So, when used for its intended purpose, this bias in the data is actually not much of a problem.

My spoilers are intended to help players who aren't sure what they want to choose, not to encourage players to choose something that they would otherwise consider anathema against everything their nation stands for. They're meant to supplement roleplay, not replace it.

Invariably, of course, some people will use my list for things other than its intended purpose. In that case, caveat emptor.

I'll also remind you that my program doesn't only collect data from old veteran nations that have long since solidified their national policies and whose players already know what options they like on most issues. A lot of valuable data is gathered from newbies who don't have much of a policy direction yet. (I can't actually say how much, since it's not something I track.)

User avatar
Candlewhisper Archive
Senior Issues Editor
 
Posts: 22357
Founded: Aug 28, 2015
Anarchy

Postby Candlewhisper Archive » Fri Apr 27, 2018 12:47 am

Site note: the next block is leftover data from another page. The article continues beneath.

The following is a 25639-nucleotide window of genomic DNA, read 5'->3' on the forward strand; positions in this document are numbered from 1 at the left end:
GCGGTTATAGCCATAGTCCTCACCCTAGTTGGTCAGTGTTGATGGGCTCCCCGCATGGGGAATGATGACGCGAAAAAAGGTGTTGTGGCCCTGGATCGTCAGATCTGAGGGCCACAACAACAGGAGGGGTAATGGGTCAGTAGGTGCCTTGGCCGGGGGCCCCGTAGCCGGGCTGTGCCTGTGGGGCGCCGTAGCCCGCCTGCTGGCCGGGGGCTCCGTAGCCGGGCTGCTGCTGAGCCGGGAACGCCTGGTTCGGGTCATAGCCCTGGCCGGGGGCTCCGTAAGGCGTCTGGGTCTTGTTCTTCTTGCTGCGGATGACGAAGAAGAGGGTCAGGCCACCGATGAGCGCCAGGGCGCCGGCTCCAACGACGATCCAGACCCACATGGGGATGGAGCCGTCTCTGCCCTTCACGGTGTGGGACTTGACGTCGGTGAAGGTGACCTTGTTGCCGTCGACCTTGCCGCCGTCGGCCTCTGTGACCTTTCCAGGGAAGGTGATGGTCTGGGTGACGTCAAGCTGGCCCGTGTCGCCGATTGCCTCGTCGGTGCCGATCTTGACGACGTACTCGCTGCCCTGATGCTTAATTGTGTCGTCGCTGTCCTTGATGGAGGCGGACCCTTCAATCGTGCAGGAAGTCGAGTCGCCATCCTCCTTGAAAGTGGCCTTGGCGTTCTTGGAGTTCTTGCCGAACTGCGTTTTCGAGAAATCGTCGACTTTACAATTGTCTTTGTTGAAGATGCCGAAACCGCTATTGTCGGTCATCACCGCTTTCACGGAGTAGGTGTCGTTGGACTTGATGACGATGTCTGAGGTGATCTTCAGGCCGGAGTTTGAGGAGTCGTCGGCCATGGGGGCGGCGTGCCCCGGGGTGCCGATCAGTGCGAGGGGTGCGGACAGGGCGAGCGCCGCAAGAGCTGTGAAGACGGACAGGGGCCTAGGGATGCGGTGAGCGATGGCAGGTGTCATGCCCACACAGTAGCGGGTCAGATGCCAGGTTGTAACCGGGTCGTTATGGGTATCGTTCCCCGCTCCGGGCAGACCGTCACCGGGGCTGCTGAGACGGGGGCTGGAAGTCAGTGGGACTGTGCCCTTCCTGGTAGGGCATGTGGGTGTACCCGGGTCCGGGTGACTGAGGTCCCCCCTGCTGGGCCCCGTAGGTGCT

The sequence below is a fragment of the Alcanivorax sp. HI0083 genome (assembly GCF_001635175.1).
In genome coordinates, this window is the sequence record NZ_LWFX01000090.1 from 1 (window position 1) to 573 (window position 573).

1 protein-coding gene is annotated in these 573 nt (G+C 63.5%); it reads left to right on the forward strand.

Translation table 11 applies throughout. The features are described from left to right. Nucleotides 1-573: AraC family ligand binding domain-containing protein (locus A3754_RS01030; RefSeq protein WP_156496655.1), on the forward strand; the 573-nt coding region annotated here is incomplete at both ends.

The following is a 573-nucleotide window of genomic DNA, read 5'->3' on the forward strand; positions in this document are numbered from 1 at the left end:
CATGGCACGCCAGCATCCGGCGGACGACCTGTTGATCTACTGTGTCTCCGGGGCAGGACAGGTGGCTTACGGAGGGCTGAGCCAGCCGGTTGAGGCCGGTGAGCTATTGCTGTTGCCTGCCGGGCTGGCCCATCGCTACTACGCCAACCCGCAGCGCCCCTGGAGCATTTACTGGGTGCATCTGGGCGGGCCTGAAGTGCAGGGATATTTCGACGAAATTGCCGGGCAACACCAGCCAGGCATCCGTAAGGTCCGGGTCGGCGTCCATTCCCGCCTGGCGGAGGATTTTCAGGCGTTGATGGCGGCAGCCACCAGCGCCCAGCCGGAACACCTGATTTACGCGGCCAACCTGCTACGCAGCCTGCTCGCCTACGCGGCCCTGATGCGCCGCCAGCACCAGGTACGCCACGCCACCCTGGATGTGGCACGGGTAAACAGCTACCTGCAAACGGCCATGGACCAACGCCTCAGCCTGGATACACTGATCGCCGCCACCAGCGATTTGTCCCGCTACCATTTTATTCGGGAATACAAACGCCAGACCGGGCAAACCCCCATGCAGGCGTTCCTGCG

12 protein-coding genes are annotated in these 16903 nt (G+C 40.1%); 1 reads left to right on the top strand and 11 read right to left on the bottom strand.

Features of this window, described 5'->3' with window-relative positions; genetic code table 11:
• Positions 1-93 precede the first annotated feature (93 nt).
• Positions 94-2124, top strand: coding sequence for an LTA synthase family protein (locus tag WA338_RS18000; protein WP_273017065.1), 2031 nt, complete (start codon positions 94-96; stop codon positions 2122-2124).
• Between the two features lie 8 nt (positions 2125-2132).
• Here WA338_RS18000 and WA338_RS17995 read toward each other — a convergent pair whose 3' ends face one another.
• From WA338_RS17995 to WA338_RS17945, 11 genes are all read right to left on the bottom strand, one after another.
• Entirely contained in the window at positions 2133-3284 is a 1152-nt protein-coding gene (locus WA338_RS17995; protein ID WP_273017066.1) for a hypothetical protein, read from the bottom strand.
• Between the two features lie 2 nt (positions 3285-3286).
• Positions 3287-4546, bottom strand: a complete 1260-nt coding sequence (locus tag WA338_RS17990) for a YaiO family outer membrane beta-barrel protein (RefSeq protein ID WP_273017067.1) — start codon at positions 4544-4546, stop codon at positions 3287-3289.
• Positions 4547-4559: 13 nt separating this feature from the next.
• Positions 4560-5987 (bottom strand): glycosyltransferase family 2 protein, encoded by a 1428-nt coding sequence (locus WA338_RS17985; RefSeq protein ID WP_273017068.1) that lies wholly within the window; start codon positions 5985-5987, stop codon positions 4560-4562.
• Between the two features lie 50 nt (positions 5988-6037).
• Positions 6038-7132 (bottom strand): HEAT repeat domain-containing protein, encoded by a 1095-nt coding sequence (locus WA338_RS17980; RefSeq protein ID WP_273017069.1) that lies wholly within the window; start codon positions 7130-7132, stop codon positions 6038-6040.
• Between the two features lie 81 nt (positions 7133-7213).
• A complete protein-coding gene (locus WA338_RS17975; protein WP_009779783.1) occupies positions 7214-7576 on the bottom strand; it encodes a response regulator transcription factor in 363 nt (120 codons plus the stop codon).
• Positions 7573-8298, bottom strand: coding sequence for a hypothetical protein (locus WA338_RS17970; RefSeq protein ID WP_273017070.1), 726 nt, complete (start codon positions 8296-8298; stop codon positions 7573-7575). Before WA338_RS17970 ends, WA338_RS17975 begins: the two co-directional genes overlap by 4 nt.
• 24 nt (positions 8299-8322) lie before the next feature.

Affairs wrote:A few days ago I realized something very important: these numbers aren't generated by answering issues blindly or randomly. They don't tell you the probable results for average nations. They tell you the probable results for nations that gave similar responses to other issues. This can lead to serious understatement of some effects. For example, an option that trashes your environment to benefit your economy is likely to be picked by nations that don't have much of an environment to trash anymore, and therefore its negative effect on environmental beauty will be under-reported.


Totally true, and this is why its also proving a useful tool to me as an editor.